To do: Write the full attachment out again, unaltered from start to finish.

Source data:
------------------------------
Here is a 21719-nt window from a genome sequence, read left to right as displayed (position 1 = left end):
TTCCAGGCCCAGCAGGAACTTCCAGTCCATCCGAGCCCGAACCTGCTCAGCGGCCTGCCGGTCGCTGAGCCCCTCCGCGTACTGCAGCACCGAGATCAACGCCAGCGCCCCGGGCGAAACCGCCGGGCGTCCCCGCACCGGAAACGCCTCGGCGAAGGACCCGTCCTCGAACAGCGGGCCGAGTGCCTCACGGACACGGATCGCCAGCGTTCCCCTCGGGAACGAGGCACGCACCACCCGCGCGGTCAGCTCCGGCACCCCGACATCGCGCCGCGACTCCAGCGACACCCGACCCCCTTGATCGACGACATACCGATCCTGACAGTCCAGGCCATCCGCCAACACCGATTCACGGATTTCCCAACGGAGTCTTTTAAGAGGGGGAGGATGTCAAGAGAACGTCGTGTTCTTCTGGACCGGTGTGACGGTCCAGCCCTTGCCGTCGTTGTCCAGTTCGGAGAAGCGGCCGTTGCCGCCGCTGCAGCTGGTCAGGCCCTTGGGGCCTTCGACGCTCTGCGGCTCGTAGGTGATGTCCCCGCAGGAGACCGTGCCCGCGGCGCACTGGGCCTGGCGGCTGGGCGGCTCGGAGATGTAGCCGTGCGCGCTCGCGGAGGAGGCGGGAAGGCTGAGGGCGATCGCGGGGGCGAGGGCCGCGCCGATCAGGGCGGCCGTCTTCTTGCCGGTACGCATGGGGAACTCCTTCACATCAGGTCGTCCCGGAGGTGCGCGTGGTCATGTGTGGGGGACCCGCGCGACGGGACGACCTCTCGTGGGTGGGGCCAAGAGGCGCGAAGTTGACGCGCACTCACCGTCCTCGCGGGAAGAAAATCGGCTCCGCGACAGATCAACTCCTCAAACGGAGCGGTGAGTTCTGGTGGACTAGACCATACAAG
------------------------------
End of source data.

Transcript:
Here is a 21719-nt window from a genome sequence, read left to right as displayed (position 1 = left end):
TTCCAGGCCCAGCAGGAACTTCCAGTCCATCCGAGCCCGAACCTGCTCAGCGGCCTGCCGGTCGCTGAGCCCCTCCGCGTACTGCAGCACCGAGATCAACGCCAGCGCCCCGGGCGAAACCGCCGGGCGTCCCCGCACCGGAAACGCCTCGGCGAAGGACCCGTCCTCGAACAGCGGGCCGAGTGCCTCACGGACACGGATCGCCAGCGTTCCCCTCGGGAACGAGGCACGCACCACCCGCGCGGTCAGCTCCGGCACCCCGACATCGCGCCGCGACTCCAGCGACACCCGACCCCCTTGATCGACGACATACCGATCCTGACAGTCCAGGCCATCCGCCAACACCGATTCACGGATTTCCCAACGGAGTCTTTTAAGAGGGGGAGGATGTCAAGAGAACGTCGTGTTCTTCTGGACCGGTGTGACGGTCCAGCCCTTGCCGTCGTTGTCCAGTTCGGAGAAGCGGCCGTTGCCGCCGCTGCAGCTGGTCAGGCCCTTGGGGCCTTCGACGCTCTGCGGCTCGTAGGTGATGTCCCCGCAGGAGACCGTGCCCGCGGCGCACTGGGCCTGGCGGCTGGGCGGCTCGGAGATGTAGCCGTGCGCGCTCGCGGAGGAGGCGGGAAGGCTGAGGGCGATCGCGGGGGCGAGGGCCGCGCCGATCAGGGCGGCCGTCTTCTTGCCGGTACGCATGGGGAACTCCTTCACATCAGGTCGTCCCGGAGGTGCGCGTGGTCATGTGTGGGGGACCCGCGCGACGGGACGACCTCTCGTGGGTGGGGCCAAGAGGCGCGAAGTTGACGCGCACTCACCGTCCTCGCGGGAAGAAAATCGGCTCCGCGACAGATCAACTCCTCAAACGGAGCGGTGAGTTCTGGTGGACTAGACCATACAAG